Jean Beierholm, the young woman in Mount Vernon whom appellant hoped to marry, was called as a witness by the government and testified that during his courtship of her appellant had told her that he had something on his mind which kept him from sleeping at night and that he wished to tell her about it; that what he told her was that on the night of the killing he was broke and had told a girl whom he knew he would like to hold up a bank; that they went to the place of the killing and there was some trouble and a woman was shot; but that he had nothing to do with it and was innocent; and that she (witness) had said to him that if she (witness) were in his place, she would want to get a thing like that off her conscience; and that subsequently he told her he had written the letter to the District Attorney.
On the trial appellant denied that he had ever been in the restaurant or that he had any part in the killing. He repeated what he had formerly said to the officers on his first arrest, namely, that he had discussed the matter of robbing the restaurant with Edith Dodsworth, but that in thinking it over he had concluded that the risk was too great and had given it up.
The jury returned a verdict of first-degree murder, and on this appeal the errors assigned and urged are:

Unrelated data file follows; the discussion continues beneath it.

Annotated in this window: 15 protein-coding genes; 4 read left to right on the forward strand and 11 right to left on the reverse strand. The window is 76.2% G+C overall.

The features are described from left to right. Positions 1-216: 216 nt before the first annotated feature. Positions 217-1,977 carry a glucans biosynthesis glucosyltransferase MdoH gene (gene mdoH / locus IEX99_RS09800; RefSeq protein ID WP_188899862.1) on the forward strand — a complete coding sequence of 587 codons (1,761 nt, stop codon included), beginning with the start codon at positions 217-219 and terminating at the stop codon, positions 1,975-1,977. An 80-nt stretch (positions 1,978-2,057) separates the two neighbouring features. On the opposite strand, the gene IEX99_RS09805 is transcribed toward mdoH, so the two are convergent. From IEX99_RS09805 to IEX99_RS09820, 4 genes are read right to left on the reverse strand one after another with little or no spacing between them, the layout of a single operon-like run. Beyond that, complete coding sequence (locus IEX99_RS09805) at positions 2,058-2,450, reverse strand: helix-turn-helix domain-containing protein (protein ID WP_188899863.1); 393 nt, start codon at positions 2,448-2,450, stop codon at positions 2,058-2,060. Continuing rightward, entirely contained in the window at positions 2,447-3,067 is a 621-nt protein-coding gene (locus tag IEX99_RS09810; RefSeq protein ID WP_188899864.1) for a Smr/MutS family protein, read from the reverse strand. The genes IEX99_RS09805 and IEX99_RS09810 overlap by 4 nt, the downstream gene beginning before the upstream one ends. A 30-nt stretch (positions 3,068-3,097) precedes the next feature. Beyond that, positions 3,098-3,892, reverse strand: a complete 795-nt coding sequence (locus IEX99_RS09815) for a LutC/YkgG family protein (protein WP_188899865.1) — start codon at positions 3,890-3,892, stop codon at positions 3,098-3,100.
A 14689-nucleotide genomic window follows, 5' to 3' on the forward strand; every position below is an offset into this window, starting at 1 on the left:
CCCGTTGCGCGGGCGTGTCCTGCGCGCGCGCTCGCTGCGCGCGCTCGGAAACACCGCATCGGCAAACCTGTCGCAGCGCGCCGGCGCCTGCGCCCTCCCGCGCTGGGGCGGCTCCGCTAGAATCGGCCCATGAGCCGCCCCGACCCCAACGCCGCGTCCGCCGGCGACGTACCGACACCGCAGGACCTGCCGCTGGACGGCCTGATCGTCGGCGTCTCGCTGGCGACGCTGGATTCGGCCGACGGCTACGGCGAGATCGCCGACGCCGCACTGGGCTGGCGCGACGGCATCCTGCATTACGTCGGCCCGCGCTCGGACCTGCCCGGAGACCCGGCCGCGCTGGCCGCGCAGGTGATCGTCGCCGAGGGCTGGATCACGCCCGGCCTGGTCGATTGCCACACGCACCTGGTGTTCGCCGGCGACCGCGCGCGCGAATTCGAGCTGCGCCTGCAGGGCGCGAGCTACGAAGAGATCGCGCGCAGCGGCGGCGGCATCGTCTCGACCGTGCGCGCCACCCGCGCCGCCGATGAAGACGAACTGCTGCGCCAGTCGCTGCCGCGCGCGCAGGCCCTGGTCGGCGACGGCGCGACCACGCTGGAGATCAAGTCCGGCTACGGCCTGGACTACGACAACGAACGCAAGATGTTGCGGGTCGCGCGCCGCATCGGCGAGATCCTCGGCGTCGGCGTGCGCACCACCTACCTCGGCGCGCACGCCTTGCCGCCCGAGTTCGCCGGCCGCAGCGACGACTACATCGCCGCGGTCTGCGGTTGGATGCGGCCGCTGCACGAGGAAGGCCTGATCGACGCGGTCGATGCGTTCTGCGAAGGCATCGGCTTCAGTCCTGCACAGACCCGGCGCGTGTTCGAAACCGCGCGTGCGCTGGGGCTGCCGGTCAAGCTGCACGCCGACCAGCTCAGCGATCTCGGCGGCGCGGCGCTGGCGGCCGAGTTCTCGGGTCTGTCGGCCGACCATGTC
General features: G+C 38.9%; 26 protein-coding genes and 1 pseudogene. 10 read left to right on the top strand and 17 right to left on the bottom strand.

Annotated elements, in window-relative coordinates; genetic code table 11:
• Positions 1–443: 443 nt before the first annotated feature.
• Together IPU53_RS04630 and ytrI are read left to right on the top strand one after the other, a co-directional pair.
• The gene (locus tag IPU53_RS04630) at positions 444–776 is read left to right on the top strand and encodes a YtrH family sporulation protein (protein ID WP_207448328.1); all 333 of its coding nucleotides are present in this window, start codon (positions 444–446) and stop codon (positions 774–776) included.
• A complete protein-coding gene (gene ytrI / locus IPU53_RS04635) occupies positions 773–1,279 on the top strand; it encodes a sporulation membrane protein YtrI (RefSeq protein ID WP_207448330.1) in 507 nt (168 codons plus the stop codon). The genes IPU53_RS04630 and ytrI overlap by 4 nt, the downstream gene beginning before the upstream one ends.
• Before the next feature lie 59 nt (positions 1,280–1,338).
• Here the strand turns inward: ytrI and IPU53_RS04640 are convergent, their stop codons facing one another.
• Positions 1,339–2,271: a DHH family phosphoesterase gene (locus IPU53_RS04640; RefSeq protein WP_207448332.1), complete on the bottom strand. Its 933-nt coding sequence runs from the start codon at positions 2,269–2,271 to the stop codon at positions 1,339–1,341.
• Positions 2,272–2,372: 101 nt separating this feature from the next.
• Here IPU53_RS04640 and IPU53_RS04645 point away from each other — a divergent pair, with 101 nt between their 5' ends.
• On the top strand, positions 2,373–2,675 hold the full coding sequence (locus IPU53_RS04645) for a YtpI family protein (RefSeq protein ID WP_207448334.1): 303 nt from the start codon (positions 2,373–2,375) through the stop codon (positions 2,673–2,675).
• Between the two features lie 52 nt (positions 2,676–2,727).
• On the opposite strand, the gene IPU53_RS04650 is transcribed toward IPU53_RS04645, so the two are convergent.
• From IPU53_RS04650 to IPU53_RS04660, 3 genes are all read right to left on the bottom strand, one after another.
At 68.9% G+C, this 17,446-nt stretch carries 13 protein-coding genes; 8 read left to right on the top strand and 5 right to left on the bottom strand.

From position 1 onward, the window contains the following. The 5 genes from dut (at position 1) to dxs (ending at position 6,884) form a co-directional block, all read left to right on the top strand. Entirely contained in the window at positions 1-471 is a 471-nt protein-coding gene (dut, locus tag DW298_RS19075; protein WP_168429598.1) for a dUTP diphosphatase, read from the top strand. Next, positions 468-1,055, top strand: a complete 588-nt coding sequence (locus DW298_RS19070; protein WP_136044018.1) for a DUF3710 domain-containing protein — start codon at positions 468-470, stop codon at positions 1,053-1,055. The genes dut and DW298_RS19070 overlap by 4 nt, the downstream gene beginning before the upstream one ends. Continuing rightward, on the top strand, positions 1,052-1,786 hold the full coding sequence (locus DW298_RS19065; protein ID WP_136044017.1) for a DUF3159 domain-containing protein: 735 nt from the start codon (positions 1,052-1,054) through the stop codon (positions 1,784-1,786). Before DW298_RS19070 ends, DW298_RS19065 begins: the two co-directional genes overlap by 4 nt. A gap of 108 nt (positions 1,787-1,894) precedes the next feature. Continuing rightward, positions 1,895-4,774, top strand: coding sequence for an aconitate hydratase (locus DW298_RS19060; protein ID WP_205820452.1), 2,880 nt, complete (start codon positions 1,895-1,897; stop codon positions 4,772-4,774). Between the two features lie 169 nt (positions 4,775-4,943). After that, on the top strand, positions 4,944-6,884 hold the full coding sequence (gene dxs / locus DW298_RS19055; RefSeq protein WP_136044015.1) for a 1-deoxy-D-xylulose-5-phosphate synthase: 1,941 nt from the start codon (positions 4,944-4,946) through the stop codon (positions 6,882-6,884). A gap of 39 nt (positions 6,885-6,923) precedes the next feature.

First, that the verdict was contrary to the weight of the evidence;
Second, that the jury was illegally constituted;
Third, that the jury misunderstood the instructions of the court through mistake;
Fourth, that the verdict was not the intentional verdict of at least one of the jurors.
Enough has been said, we think, to show that appellant could neither have been charged with the murder nor convicted of the murder, except for his own statements. That these were voluntary and were made without coercion or promise, is admitted. In the last of them, and in his conversation with the husband of the deceased, he admitted taking part in the robbery and firing the fatal shot; and if the jury believed this, as they had every right and reason to do, there remained then only the question whether appellant was guilty of murder in the first or in the second degree. And this brings us to a consideration of the statute defining murder in the District of Columbia. It provides:
(Section 21, Title 6, D.C. Code 1929.) "Whoever, being of sound memory and discretion, purposely, and either of deliberate and premeditated malice or by means of poison, or in perpetrating or in attempting to perpetrate any offense punishable by imprisonment in the penitentiary, kills another, is guilty of murder in the first degree."
(Section 23.) "Whoever with malice aforethought, * * * kills another is guilty of murder in the second degree."